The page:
Joseph Kay, creator of CTV's hit procedural "Transplant" and showrunner of CBC's 2015 drama "This Life," worried about what the broadcaster's cuts will mean for the future of original programming in Canada.

"You look at a show like 'Sort Of.' Would a great show like that be bought by any other network in Canada? I'm not sure.'" he said of the series, starring Bilal Baig, who CBC touted as the first queer South Asian and Muslim actor to lead a Canadian prime time television series.

CBC's winter slate includes six new original Canadian series, including the comedy "One More Time" from deaf comic DJ Demers and competition series "The Great Canadian Pottery Throw Down," hosted by Jennifer Robertson. During a promotional event in December, Demers and Robertson expressed uncertainty over the future of their shows.

"We don't know what that will mean for our show, but we know that this season will get out there and people will get to watch it," said Robertson, formerly of CBC's "Schitt's Creek."

"Obviously it makes your heart heavy to hear about people losing jobs and times are already tight enough."

“Allegiance,” a new CBC police procedural starring “Sort Of” star Supinder Wraich, centres on a Punjabi Canadian cop who struggles with a flawed justice system while serving her diverse hometown of Surrey, B.C.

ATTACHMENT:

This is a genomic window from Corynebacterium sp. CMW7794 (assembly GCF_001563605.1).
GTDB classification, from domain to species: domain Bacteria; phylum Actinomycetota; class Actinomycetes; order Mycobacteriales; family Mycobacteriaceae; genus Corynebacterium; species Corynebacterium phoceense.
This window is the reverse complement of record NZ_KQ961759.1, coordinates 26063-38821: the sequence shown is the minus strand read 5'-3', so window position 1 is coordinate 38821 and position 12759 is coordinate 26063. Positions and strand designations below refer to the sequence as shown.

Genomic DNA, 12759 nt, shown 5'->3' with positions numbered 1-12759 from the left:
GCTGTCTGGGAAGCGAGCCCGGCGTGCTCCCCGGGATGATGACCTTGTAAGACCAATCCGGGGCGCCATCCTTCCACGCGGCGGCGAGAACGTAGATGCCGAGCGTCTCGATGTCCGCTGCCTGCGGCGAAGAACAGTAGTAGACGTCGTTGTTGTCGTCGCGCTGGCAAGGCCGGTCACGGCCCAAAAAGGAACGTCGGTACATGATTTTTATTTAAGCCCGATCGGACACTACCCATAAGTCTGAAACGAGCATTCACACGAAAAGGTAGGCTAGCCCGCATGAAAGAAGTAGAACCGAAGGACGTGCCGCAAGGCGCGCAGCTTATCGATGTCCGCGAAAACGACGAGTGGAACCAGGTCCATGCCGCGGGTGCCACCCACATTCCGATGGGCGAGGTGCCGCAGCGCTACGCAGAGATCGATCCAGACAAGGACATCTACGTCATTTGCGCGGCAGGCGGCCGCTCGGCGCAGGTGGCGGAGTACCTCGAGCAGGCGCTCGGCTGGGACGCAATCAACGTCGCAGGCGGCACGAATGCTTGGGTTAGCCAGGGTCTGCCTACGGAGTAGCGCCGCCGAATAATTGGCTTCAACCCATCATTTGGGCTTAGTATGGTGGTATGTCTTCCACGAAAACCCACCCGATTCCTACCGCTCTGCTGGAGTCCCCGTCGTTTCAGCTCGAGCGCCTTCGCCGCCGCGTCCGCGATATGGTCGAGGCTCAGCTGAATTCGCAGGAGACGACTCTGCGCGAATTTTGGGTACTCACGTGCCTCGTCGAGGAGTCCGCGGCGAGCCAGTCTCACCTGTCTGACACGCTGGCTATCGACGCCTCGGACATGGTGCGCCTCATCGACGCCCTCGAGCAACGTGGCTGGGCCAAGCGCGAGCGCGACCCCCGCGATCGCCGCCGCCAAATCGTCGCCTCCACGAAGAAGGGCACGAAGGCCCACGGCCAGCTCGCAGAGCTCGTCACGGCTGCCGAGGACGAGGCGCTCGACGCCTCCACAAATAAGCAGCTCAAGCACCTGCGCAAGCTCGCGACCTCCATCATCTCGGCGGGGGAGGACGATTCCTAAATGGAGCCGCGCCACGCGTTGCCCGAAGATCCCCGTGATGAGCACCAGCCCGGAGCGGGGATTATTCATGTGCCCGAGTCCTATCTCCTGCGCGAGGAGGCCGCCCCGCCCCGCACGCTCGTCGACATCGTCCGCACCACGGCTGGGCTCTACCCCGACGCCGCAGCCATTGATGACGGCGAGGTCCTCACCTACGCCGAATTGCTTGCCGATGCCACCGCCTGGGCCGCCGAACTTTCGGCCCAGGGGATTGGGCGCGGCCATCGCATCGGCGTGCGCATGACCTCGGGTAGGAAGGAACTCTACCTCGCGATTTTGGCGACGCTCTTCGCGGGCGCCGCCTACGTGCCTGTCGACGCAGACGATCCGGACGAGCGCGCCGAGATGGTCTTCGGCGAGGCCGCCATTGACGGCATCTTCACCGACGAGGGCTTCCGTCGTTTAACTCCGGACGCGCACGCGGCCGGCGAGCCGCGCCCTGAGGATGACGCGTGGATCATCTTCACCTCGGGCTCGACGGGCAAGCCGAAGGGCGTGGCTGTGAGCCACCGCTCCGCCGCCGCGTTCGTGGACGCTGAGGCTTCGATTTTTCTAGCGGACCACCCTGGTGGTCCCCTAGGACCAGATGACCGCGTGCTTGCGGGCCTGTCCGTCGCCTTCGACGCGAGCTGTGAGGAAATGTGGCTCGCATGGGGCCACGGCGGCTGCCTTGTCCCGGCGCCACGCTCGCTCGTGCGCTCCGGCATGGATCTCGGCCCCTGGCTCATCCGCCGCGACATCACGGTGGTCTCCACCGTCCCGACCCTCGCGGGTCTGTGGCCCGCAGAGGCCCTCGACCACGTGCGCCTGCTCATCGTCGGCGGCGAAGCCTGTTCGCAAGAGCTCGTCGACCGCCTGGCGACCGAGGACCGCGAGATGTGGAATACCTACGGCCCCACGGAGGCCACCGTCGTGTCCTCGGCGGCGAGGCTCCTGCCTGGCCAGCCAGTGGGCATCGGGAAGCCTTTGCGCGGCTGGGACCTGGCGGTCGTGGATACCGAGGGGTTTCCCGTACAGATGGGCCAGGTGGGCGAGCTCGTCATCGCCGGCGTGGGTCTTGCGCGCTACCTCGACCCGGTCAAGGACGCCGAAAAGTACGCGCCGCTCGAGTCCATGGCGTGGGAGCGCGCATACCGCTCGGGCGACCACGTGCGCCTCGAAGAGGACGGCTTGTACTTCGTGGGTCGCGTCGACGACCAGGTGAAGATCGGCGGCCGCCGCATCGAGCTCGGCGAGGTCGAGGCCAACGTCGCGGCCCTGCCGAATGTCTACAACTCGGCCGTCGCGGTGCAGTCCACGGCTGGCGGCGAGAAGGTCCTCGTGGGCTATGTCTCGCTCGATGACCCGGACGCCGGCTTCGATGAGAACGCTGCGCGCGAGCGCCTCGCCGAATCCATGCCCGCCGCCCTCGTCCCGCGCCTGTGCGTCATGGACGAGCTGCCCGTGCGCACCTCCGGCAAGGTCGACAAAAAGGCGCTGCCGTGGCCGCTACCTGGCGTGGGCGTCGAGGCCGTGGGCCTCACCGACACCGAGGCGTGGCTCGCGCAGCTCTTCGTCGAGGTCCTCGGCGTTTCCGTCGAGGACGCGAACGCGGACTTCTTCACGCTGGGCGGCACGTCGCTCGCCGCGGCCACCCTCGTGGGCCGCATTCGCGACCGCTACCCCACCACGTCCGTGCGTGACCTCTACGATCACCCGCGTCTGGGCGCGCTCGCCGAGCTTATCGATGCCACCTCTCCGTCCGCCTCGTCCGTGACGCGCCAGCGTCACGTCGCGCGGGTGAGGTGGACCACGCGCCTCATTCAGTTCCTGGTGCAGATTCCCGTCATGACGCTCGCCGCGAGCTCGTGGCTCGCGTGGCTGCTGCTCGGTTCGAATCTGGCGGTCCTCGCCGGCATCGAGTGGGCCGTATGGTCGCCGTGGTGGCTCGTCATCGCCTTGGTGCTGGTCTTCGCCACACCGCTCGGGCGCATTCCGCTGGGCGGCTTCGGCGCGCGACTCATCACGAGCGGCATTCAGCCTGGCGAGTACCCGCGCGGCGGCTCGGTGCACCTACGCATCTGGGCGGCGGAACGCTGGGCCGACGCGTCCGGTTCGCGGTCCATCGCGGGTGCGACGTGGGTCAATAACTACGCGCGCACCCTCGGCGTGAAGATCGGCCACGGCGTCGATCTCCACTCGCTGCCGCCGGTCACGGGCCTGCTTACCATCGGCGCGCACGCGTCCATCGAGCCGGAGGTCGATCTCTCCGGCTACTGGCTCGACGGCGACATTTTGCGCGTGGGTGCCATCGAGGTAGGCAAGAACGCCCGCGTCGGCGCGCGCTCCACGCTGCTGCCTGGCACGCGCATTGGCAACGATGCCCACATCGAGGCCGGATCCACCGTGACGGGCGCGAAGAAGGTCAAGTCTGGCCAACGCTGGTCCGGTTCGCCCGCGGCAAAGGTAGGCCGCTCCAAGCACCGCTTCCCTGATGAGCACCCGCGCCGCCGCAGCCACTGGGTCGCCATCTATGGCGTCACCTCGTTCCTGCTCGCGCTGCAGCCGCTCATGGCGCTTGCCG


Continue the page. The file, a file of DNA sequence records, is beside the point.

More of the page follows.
Before its premiere earlier this month, showrunner Mark Ellis said they were "sad to see cuts at the CBC.”

"There is a deep need for Canadian stories to be reflected on Canadian screens. I worry that without an institution like the CBC, we just won't see ourselves and these kinds of stories reflected on our screens,” said Ellis.

Wraich praised the CBC for giving “Sort Of” a platform and said “Allegiance” could have a similar impact.

"What I loved about 'Sort Of' was that it was originated by somebody like Bilal and the authenticity of the show is palpable," said Wraich, who appeared on "Sort Of" as Sabi's sister Aqsa.

"That's a beautiful thing when you give those creators opportunities to tell their stories. I also think that a show like 'Allegiance' is reflective of a community that we haven't seen before."

Wraich said she's eager to see how an unconfirmed season 2 of "Allegiance" would play out.

Late last year, Heritage Minister Pascale St-Onge said the federal government will put together a committee to begin searching for a new head of CBC in early 2024. Tait's mandate is set to expire in January 2025.

Critch said the ideal replacement would make the CBC "a network that Canadians feel is theirs, is in their voice and feels like their home."

He said the new head should make sure the broadcaster represents the country's diverse regions and doesn't just make shows they think will get purchased by U.S. networks.

"I know of execs in the past who've really wanted to get a hit in the States and they'd be always talking about it in passing. 'We're doing the show because we think it might catch on in the States.' That's not your frickin' job. Your job has nothing to do with America.

"Your job is to make important and good TV for Canadians, comfort them when they need comfort and inform them when they need to be informed," said Critch.

"And don't take the bonus."

— With files from Mickey Djuric in Ottawa.

This report by The Canadian Press was first published March 3, 2024.

Alex Nino Gheciu, The Canadian Press